One of the concerns my mother had about moving to Atlanta alone with my child last year is that I didn’t “have anyone” there to help me. I have a couple of family members and friends that rarely see, but no one I could 100% unequivocally count on nearby (the metro area is vast) like her.
I quickly and easily began to befriend people via meetup groups, Toastmasters, and social networks. And my daughter K quickly made friends with kids in our apartment complex with whom she rides the school bus every day. But the one friend she always checks for and hangs with is a few years younger, and not in even school yet. K treats this girl, A, like the little sister always wanted but never had.
Cute little A lives in a somewhat similar family setup to what I had in Virginia: she lives with her parents and her grandmother, while her two siblings (each with a different parent–I don’t like using the terms “half-brother” and “half-sister”) live out-of-state. Once A and K became friends, her family opened up, supporting us as if we were extended family. If one of us needs eggs or cheese, the other one gives it without hesitation. If one of us needs something more substantial that merits a grocery run, it’s done (I work at home and A’s parents work long days and often nap when they get home before 7). Sometimes either of us will feed both the kids if they’re playing together that evening and don’t want to separate. And if I need babysitting assistance, or they need it from me, it’s pretty much done (although I am careful not to abuse this and to make sure I assist/pay some way in appreciation). I really find them to be a godsend for me, even when I have everything I need or opt to use an “official” daycare/babysitting service. But last week I was called on to be even more than a good neighbor.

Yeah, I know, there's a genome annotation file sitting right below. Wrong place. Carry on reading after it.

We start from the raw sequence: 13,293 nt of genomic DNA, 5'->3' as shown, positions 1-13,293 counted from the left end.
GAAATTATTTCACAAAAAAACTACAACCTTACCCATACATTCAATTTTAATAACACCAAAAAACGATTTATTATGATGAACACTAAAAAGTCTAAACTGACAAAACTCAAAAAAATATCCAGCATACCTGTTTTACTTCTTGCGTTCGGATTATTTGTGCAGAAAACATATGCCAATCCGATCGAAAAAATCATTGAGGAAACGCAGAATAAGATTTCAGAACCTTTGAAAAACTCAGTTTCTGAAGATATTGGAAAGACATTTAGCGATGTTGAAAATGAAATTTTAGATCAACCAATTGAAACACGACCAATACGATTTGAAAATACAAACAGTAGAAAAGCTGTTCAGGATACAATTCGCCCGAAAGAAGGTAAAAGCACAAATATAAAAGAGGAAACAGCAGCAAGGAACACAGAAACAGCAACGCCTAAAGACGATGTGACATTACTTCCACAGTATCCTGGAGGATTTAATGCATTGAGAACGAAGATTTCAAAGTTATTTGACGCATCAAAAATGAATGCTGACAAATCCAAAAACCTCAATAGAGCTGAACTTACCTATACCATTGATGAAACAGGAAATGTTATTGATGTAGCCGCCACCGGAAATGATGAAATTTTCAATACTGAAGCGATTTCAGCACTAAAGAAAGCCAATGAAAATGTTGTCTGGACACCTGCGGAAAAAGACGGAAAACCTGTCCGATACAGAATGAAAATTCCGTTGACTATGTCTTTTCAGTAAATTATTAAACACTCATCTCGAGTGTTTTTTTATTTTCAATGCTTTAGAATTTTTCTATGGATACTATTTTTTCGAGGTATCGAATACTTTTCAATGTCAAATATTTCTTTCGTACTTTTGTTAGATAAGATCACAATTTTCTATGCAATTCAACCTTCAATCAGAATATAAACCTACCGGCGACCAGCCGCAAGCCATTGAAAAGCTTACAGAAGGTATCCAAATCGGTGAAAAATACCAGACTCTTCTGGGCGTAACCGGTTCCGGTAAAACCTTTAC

More Than a Good Neighbor
A’s grandmother let me know that she had a doctor’s appointment with a new doctor, and was worried about how he would be. (I think finding a new doctor/changing doctors is very stressful.) This appointment was at 5 pm, and her daughter, who works in another county quite a distance away, was working late that night because she had to go out of town for a conference. A’s gramma is the same age as my mother, and reminds me of her in some ways. They have both been caregivers most of their lives, starting with their own siblings, and they have both endured family tragedies, divorce, and sub-par health. So if A’s gramma needs something from me, I help her any way I can. She’s a meek and genteel woman, so that makes it even easier to be compassionate, along with the fact that she’s compassionate to me too.
When I took her to her doctor appointment, I kept A and K. After the appointment, it turned out that her blood pressure was so high that he asked her to go to the ER to get it under control. So I picked her up, waited for her prescription to be filled, then went to the hospital, with A and K in tow (who by this time were driving me AND themselves nuts– I don’t know how parents of multiple young children do it. My patience doesn’t last that many consecutive hours). By the time she was discharged, her daughter was able to pick her up, but not before she called me and expressed her sincere gratitude, calling me “a godsend.”
The next day, A’s gramma was feeling fine, and I took her to the store. But on day two, she started feeling a lot worse. I had just gotten home from a long day where I was gone with K for about 12 hours, and was just about to settle down and change my clothes for the night when my cell rang. A’s gramma faintly spoke, telling me that she had been feeling bad all day with chest pains, and wanted to get her blood pressure checked. Her son-in-law had been gone most of the day with A, but they were home, and I left K with them. She asked me to take her to CVS, but when we got a mile up the road, she saw the fire station and asked me to stop there instead. Once the firemen took her pressure (which was near stroke-level), they gave her an IV and called an ambulance. She was so scared when they helped her out of the car and put her on a stretcher, and I was pretty nervous myself, but told her not to be afraid, that I’d be right behind her.My heart sank as they began to help her out of the car and put her on a stretcher. Hiding my own worry, I told her not to be afraid, that I’d be right behind her.